1. Q - Funny, oddly charming, amusingly arrogant.... oh, and able to bend the universe to his will. Q was a thorn in Picard's side many times, and his appearances range from simply funny yet poignant stories to scary, costly lessons for old Jean Luc. The reason he is such a good villain isn't just because John de Lancie played him so well, it's the fact that in the first TNG episode Q directly states he's judging humanity. This is brought up again as the series goes on whenever he pops up. It's more than a little disturbing that such a seemingly mischievous prankster is in fact judging our entire race, and if he's not impressed...poof. Unlike the Borg or Dominion threats, no fighting, no war, just gone. Fortunately in the TNG finale, it seems our race earned a stay of execution....for now.
Ok, I know some will cry foul for Khan being so low or the outright gall of me to not mention the Gorn or whatever, but this is my list. Feel free to let me know what you think. – Tony/ Chainclaw
Saturday, May 4, 2013
I say “review”, but what I'm actually gonna do is just go through it, issue-by-issue, and jot some bullet points down. I'll frame each issue with a brief summary and have some final thoughts at the end. No fuss, no muss! Maybe.
Issue # 1: “Demons and Genies”
Summary: Tony gets a call from a dead friend- Extremis is on the move, Extremis is loose! Cue Iron Man Obsessive Quest To Recover Stolen Tech #6001!!!
*So first things first, let's talk about Iron Man's new "Marvel NOW!" armor, which debuted here or hereabouts. Doesn't seem to have an official name, per se, but it is easily distinguishable from Iron Man's other main armors by its unique color scheme of black and gold. I think black almost always looks good on a superhero costume/get-up, whether it be Spider-Man or Batman or Iron Man, so this is a pretty striking model.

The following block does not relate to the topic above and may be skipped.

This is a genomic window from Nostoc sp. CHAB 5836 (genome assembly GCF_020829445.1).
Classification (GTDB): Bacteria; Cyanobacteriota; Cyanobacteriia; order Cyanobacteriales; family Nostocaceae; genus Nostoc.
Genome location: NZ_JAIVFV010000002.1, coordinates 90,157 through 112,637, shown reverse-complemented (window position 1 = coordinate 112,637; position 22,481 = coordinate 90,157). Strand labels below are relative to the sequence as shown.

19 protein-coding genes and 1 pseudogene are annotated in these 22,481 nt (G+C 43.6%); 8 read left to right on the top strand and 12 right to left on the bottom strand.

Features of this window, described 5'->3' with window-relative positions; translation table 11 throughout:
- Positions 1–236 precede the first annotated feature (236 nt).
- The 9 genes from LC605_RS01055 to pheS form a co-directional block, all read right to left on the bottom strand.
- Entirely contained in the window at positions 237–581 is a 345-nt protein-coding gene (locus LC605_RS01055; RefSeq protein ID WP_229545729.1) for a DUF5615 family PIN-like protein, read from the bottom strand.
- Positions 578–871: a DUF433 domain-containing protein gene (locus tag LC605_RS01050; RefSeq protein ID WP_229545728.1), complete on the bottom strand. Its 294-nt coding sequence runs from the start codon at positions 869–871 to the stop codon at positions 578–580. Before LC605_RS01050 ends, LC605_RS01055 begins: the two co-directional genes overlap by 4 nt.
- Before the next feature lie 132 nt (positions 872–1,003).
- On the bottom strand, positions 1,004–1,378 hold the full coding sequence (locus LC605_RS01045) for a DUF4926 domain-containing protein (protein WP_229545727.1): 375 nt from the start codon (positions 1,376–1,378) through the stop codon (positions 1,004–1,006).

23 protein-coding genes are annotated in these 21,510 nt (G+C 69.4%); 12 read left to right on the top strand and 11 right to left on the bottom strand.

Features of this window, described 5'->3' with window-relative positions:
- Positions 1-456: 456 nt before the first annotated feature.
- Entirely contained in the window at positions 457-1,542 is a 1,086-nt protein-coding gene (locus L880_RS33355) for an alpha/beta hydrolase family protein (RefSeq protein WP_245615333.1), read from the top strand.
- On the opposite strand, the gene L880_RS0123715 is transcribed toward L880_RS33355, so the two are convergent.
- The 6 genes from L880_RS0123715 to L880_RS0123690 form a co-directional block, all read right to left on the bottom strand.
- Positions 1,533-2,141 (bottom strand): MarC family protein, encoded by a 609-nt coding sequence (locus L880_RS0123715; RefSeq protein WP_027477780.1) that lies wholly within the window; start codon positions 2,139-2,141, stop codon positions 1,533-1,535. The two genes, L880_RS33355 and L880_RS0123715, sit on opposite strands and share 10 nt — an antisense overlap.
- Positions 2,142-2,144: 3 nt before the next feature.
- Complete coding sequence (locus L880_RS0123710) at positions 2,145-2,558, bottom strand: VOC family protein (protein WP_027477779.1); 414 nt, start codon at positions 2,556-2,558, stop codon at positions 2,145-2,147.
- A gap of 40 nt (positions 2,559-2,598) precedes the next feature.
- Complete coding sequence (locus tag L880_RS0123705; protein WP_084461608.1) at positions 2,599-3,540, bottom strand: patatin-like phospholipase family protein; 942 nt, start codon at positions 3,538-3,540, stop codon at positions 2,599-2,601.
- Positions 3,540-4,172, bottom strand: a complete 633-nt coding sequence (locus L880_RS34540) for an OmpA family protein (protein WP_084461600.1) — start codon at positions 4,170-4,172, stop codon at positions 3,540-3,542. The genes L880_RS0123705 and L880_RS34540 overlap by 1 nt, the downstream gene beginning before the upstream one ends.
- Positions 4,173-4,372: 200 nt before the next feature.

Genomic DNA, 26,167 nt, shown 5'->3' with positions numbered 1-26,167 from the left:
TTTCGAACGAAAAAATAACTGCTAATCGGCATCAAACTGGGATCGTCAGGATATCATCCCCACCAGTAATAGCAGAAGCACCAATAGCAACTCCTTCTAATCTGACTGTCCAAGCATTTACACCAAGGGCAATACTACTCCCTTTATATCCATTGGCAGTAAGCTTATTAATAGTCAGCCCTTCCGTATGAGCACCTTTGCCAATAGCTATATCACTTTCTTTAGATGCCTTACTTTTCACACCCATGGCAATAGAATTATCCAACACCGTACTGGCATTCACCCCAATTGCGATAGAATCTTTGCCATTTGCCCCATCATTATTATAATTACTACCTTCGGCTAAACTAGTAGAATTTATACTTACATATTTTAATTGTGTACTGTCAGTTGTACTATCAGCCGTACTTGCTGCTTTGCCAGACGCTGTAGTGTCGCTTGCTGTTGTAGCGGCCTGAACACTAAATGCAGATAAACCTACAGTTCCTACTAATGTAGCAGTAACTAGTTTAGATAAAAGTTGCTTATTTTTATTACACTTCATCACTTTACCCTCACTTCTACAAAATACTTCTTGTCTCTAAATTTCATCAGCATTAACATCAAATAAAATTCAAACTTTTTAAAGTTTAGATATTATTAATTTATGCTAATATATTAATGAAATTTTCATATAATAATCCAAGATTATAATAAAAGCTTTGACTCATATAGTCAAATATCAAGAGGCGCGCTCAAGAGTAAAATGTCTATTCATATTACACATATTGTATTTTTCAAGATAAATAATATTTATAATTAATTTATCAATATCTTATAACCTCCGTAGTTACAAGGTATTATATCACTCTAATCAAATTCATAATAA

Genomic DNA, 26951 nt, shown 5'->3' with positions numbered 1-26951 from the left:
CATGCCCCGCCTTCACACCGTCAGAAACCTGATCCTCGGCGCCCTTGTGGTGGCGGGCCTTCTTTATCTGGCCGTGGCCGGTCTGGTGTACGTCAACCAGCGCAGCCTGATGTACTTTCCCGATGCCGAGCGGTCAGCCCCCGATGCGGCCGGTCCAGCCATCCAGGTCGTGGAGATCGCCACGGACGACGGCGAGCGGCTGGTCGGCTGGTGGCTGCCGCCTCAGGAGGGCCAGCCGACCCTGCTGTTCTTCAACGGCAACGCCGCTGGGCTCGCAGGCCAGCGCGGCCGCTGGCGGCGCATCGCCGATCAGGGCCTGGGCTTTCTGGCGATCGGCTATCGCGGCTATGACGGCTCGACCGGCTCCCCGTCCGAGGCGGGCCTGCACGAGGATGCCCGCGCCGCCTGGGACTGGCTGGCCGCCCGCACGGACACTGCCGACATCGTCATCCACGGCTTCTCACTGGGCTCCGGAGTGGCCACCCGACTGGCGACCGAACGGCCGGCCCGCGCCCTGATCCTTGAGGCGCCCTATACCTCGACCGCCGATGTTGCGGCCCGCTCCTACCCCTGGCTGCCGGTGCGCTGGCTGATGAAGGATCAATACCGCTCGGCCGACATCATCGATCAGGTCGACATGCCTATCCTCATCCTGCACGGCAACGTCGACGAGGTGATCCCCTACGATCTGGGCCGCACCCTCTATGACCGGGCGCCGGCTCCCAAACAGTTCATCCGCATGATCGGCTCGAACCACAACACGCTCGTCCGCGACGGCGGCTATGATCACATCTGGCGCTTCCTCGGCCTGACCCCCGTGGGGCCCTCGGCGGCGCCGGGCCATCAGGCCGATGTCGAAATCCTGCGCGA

At first glance, I was kinda down on it, because it looked to me like someone just came up with a lazy spray-paint of Tony's Bleeding Edge armor. Upon closer inspection though, it is an all-new design, albeit one that does incorporate elements from his Bleeding Edge, Extremis, and even movie armors. At the end of the day, it gets my approval.
*While we're on the appearances of things, I'll take a moment to address Greg Land's art as a whole for this arc. It's serviceable and he does manage some dynamic images, but there's still the apparently-unavoidable “porn-face” expressions to get by when dealing with him. And he's only seemingly able to draw about one kind of female face- all women between the ages of 15 and 40 are supermodels.
On that note, I was disappointed with Land's interpretation of Pepper Potts-
Admittedly, ever since the first movie came out in 2008, many artists have tried to draw her more like Gwyneth Paltrow, but this isn't even that. This is just some random redheaded woman who could easily be Jean Grey or Mary Jane Watson or whomhaveyou.
Now when I think of Pepper Potts, I usually think of freckles-
What's a little odd/ironic is Land's design of Alex Draguno, a character who appears next issue. She has freckles! I probably would have identified HER as Pepper Potts if I had seen that headshot without the context!
*I find it a little off-putting that Tony makes a joke to Pepper about his one-night-stand-to-be possibly being Spymaster in disguise. Spymaster went on a rampage through Tony's new company, Stark Resilient, in Matt Fraction's Iron Man run, stabbing one of Tony's employees almost to death and threatening Bethany Cabe and Ms. Arbogast. This Spymaster then committed “suicide-by-cop” after being apprehended. Taking “comic book time” into account, this probably happened only a few months ago. Too soon, Tony.